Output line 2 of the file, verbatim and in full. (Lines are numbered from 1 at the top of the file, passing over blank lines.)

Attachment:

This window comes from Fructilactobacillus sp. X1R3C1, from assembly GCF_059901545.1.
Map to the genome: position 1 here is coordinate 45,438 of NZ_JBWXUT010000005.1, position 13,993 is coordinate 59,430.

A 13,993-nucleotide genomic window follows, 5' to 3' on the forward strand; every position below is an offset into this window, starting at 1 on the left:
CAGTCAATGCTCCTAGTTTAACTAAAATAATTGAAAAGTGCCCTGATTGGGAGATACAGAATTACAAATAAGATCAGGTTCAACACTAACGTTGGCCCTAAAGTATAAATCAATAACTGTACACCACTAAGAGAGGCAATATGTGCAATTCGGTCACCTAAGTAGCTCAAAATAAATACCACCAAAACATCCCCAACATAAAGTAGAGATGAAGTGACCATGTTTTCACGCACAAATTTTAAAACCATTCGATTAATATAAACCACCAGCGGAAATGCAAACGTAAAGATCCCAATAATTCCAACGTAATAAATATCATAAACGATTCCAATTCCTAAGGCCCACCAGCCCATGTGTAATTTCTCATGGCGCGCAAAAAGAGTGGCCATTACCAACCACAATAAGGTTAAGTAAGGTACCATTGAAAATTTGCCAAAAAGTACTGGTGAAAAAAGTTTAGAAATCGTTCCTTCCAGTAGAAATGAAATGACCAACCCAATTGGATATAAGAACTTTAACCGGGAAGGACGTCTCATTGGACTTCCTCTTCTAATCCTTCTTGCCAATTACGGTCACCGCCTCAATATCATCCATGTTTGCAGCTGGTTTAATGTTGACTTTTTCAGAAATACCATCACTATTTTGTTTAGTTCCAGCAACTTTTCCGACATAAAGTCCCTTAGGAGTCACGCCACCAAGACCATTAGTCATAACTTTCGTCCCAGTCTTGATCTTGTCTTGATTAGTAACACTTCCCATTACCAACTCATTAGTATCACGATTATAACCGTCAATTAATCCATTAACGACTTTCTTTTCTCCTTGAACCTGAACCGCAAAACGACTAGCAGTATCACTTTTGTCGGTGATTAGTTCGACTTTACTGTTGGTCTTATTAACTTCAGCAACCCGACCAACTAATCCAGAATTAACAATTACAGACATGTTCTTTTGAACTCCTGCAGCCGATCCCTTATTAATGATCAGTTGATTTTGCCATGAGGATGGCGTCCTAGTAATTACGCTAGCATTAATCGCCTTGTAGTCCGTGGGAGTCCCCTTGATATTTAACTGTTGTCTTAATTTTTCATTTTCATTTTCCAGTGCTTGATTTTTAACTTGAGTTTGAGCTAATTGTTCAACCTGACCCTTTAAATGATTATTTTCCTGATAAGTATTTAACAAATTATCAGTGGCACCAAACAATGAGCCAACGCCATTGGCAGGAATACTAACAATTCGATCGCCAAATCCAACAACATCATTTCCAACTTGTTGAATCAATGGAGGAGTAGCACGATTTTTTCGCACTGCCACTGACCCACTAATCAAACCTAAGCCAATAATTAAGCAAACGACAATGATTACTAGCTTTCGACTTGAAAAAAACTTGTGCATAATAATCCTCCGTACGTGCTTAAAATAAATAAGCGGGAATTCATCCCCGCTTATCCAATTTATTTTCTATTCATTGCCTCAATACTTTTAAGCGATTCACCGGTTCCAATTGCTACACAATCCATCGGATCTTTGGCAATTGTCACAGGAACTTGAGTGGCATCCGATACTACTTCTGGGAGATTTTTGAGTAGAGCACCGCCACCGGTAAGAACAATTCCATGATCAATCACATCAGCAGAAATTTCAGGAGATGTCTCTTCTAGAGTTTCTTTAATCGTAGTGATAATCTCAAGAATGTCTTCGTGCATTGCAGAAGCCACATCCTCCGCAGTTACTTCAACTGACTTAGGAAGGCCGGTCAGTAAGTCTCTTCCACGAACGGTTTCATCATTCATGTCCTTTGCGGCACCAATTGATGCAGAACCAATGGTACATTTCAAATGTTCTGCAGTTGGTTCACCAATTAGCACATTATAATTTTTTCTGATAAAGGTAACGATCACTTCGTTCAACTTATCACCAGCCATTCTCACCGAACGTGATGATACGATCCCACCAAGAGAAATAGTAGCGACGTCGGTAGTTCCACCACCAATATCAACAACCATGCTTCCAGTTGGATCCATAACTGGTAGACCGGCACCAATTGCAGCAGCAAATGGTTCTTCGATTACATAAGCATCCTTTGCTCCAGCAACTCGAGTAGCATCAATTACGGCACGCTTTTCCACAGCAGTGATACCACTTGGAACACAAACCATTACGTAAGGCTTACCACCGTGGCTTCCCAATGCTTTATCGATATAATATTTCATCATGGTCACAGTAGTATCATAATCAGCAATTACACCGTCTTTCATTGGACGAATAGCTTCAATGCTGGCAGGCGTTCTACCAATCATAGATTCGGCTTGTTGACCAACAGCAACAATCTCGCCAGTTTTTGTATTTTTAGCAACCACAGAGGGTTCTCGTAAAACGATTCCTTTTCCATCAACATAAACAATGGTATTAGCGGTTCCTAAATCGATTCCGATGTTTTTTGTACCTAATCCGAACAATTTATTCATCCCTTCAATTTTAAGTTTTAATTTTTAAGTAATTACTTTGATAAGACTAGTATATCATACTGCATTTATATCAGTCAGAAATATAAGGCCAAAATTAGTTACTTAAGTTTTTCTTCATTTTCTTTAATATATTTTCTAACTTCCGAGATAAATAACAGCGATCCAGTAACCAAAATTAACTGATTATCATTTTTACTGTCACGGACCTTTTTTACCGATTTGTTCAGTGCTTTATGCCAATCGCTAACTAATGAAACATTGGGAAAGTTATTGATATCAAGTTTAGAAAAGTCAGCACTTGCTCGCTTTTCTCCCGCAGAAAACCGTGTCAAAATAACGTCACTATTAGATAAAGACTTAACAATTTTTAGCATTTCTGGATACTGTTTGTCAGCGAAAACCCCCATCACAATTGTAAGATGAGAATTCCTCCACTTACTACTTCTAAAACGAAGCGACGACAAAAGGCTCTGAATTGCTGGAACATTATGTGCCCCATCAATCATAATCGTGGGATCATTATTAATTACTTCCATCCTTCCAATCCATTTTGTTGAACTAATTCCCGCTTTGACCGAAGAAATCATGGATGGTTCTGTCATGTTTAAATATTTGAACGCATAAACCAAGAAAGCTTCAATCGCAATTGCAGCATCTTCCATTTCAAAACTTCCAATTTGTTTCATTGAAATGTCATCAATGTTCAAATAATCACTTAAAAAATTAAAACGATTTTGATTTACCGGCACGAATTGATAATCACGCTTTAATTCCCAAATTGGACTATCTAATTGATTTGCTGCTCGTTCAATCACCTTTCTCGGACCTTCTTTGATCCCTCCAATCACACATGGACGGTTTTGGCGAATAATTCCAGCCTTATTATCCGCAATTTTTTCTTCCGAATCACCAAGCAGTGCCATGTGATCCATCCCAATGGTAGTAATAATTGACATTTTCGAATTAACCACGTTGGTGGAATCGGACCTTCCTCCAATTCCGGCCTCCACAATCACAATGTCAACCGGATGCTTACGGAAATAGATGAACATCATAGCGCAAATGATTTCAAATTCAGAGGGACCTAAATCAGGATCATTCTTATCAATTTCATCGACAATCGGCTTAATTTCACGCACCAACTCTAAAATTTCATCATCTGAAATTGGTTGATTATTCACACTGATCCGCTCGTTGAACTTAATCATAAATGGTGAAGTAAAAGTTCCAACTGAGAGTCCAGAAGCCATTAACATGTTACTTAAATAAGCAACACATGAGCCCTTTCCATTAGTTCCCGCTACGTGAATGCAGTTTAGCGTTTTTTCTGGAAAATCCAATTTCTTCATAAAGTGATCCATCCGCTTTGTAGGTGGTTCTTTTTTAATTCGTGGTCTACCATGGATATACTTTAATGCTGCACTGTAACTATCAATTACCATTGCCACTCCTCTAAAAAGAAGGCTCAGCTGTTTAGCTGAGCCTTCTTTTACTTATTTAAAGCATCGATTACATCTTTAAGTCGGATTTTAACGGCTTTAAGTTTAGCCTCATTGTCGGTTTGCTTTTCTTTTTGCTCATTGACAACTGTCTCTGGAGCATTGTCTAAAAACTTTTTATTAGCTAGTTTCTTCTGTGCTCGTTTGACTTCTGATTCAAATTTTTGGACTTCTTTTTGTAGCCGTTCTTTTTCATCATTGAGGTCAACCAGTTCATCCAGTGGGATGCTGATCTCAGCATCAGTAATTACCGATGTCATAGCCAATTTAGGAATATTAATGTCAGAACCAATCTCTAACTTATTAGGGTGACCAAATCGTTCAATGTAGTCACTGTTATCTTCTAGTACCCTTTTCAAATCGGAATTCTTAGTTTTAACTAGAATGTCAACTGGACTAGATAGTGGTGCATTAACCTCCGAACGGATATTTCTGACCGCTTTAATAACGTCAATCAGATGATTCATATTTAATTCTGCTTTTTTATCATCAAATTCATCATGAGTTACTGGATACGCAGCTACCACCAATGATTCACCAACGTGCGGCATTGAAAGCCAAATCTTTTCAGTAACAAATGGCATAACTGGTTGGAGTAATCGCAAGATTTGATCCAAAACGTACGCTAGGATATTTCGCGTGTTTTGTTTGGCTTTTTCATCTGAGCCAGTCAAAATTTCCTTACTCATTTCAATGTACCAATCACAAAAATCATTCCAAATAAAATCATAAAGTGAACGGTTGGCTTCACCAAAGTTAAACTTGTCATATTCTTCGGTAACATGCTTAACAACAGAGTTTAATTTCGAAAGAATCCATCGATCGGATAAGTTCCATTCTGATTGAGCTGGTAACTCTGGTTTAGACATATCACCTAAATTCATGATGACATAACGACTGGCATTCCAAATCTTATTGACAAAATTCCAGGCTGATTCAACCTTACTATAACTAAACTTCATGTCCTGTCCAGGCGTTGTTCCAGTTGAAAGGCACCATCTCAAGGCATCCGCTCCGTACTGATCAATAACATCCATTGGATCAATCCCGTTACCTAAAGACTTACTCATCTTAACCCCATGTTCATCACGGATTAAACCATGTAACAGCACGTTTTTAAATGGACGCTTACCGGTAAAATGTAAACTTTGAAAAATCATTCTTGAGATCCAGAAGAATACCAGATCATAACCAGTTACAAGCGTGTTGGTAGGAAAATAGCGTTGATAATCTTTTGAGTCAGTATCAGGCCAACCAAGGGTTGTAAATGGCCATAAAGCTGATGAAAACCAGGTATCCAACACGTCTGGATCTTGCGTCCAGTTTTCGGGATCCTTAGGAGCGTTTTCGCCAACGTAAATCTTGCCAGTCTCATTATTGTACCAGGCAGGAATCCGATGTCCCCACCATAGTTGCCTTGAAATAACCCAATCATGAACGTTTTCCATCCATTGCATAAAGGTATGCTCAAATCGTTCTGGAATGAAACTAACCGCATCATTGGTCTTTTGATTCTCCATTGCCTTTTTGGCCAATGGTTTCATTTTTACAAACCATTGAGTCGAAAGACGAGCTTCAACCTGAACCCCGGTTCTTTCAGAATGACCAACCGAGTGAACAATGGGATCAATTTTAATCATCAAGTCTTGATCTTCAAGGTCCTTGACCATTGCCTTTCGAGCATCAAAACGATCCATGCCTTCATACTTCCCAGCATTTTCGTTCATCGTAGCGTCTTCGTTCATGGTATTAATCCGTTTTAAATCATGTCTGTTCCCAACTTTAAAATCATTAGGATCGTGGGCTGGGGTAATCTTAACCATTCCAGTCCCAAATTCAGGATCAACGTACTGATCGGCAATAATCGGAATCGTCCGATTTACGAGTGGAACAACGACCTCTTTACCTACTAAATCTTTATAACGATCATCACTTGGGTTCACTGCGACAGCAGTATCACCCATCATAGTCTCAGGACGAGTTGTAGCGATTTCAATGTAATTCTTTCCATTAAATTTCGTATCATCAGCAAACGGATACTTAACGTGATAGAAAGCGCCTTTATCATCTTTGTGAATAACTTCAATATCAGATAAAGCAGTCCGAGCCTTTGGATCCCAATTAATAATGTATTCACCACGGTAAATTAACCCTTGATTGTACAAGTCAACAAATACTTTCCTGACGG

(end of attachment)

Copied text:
Map to the genome: position 1 here is coordinate 45,438 of NZ_JBWXUT010000005.1, position 13,993 is coordinate 59,430.